$$\tau_\nu\begin{cases}\ll 1 &optically\ thin\\ | $$\tau_\nu\begin{cases}\ll 1 &optically\ thin\\ | ||

\gg 1 &optically\ thick\end{cases}$$ | \gg 1 &optically\ thick\end{cases}$$ | ||

Line 57: | Line 68: | ||

$$I_\nu(s)=I_\nu(0)e^{-\alpha_\nu s}$$ | $$I_\nu(s)=I_\nu(0)e^{-\alpha_\nu s}$$ | ||

− | \ | + | |

+ | \subsection{Emission} | ||

+ | |||

If $j_\nu $ is the emissivity, then the contribution of the emissivity of | If $j_\nu $ is the emissivity, then the contribution of the emissivity of | ||

a medium to the flux is: | a medium to the flux is: | ||

Line 66: | Line 79: | ||

It is often convenient to express this in terms of optical depth. | It is often convenient to express this in terms of optical depth. | ||

Dividing by $\alpha_\nu$ and recognizing $d\tau_\nu = ds \alpha_\nu$: | Dividing by $\alpha_\nu$ and recognizing $d\tau_\nu = ds \alpha_\nu$: | ||

− | + | \begin{eqnarray} | |

+ | {dI\nu\over d\tau_\nu}&={j_\nu\over\alpha_\nu}-I_\nu\\ | ||

&=S_\nu-I_\nu\\ | &=S_\nu-I_\nu\\ | ||

− | \end{ | + | \end{eqnarray} |

where $S_\nu$ is a ``source function''. In general, | where $S_\nu$ is a ``source function''. In general, | ||

$$S_\nu\eval{scattering}\propto\int{I_\nu d\Omega}$$ | $$S_\nu\eval{scattering}\propto\int{I_\nu d\Omega}$$ |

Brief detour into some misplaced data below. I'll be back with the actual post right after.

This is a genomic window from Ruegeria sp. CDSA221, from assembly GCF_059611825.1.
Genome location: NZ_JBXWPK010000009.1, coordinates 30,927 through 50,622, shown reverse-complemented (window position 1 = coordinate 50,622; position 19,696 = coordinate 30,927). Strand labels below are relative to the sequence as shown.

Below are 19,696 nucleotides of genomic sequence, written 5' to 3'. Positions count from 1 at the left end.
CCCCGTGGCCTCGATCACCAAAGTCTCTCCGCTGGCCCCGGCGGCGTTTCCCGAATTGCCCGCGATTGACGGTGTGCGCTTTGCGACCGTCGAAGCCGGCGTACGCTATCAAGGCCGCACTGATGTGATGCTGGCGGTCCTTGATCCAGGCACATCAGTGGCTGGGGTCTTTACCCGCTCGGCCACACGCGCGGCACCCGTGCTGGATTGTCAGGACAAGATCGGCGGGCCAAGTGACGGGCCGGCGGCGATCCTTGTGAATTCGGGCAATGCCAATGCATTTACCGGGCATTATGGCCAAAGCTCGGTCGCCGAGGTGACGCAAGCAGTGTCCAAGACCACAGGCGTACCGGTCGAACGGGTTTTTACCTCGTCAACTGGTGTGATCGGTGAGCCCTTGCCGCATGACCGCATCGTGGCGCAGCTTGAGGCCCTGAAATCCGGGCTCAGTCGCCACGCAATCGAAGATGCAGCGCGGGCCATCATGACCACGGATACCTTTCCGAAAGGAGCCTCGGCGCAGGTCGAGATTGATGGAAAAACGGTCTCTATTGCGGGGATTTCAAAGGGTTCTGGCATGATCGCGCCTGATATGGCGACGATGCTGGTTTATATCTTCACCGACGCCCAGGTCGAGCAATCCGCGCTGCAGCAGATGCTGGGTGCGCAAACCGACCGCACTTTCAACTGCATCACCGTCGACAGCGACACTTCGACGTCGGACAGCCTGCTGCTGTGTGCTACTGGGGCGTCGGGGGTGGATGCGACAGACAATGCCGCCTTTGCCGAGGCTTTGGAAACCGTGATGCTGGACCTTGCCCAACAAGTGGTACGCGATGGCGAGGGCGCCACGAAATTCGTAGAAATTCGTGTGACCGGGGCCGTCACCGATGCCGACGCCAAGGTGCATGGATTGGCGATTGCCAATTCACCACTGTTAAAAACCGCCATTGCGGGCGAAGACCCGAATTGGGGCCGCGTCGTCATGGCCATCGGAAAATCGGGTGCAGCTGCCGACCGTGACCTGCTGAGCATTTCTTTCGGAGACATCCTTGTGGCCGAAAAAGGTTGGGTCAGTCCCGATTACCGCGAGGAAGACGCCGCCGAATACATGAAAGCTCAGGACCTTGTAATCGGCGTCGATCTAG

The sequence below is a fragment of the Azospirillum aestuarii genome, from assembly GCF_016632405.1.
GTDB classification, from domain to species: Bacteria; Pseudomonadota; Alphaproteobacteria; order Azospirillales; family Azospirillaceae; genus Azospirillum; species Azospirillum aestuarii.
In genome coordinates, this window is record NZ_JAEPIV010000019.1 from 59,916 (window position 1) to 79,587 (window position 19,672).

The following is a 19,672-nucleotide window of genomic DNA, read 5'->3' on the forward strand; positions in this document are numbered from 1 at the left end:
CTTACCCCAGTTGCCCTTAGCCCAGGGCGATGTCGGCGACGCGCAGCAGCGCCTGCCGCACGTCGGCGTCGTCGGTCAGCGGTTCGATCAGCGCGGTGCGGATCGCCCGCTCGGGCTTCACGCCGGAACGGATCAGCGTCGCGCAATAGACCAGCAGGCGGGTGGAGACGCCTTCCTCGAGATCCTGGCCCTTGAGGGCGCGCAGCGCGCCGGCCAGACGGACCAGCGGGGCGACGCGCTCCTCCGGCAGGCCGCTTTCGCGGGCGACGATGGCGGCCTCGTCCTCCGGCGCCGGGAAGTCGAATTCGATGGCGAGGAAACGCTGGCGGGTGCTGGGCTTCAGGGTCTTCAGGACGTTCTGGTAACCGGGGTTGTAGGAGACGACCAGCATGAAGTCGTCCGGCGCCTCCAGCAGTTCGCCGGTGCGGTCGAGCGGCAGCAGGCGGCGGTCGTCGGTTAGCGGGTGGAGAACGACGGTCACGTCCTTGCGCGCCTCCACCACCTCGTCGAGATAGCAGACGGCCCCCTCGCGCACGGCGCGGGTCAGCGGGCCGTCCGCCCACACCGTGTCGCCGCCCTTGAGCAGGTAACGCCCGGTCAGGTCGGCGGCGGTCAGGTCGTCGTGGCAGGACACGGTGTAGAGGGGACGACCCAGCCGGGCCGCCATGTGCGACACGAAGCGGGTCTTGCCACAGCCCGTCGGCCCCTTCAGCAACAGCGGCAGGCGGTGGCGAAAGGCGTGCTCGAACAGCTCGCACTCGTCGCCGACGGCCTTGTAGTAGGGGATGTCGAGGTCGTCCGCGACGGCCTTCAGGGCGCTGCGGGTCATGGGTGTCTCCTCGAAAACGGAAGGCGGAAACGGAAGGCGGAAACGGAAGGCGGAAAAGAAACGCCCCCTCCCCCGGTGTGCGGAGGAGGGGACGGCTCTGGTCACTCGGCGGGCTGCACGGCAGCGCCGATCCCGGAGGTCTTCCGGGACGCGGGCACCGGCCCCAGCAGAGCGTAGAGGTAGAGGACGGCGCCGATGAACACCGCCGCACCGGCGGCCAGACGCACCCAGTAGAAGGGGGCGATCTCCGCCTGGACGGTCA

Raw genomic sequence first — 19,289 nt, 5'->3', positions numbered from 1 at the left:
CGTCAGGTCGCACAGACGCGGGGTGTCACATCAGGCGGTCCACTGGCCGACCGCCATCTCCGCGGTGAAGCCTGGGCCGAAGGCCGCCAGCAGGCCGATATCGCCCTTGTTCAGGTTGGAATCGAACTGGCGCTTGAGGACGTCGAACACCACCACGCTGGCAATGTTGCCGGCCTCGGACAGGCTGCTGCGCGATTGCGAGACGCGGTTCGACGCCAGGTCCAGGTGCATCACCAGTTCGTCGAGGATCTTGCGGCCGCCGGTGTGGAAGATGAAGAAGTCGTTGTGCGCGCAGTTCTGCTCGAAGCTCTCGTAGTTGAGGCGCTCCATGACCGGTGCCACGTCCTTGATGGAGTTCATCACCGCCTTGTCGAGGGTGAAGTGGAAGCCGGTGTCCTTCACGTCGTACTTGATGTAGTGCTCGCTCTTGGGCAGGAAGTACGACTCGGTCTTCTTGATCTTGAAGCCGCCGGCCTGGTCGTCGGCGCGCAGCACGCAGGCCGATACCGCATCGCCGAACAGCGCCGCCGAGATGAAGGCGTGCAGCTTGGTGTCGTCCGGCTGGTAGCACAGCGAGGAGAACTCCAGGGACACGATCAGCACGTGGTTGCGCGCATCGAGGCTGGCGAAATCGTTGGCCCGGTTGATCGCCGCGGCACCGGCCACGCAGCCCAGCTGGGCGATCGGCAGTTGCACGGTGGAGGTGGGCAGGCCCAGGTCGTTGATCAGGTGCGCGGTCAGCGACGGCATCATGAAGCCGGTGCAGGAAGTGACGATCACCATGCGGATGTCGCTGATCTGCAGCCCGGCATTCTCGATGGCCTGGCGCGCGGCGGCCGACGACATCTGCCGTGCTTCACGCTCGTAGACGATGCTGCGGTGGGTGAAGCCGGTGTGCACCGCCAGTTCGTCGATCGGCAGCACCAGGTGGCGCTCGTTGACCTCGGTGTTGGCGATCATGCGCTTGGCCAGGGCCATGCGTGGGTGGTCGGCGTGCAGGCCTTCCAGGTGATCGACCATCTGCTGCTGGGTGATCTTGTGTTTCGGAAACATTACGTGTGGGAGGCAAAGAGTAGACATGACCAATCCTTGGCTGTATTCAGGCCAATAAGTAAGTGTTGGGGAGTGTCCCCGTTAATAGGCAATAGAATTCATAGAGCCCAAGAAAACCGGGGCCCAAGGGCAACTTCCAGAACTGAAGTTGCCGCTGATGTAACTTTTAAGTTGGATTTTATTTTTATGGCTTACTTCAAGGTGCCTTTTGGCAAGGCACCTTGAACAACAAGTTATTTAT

## Revision as of 13:09, 25 August 2016

### Short Topical Videos

### Reference Material

## 1 The Fundamental Equation of Radiative Transfer

The fundamental equation of radiative transfer is governed by emission and extinction. Extinction is brought about by absorption (which changes photon energy) or by scattering (which does not). Examples of scattering are Thomson scattering of light off of cold electrons, Rayleigh scattering in the atmosphere, and Line scattering (reemission in a different direction). An example of absorption is photoionization (where a photon ionizes an atom, say by knocking off an electron).

### 1.1 Absorption

Let’s say radiation passes through a region of absorption/scattering on its way to us. Then:

where is the *extinction* coefficient (units of ). We may compute a couple different ways:

Solving for intensity:

where is the *optical depth* at .

Optical depth is often computed as:

where , the *column density*, is in and is the # of extinguishers per unit area. Similarly,

where is the mass surface density and is the density-weighted extinction coefficient.

The *Mean Free Path* is given by: . Thus:

That is, the optical depth is the number of mean-free-paths deep a medium is. For Poisson processes, the probability of absorption is given by:

Therefore:

### 1.2 Emission

If is the emissivity, then the contribution of the emissivity of a medium to the flux is:

Emission and Extinction together:

(Fundamental Equation of Transfer)

It is often convenient to express this in terms of optical depth. Dividing by and recognizing :

where is a “source function”. In general,

There is a formal solution for . Let’s define and . Then:

If is constant with , then:

That second term on the righthand side can be approximated as for , since self-absorption is negligible. Similarly, for , it may be approximated as . The source function is everything. It has both the absorption and emission coefficients embedded in it.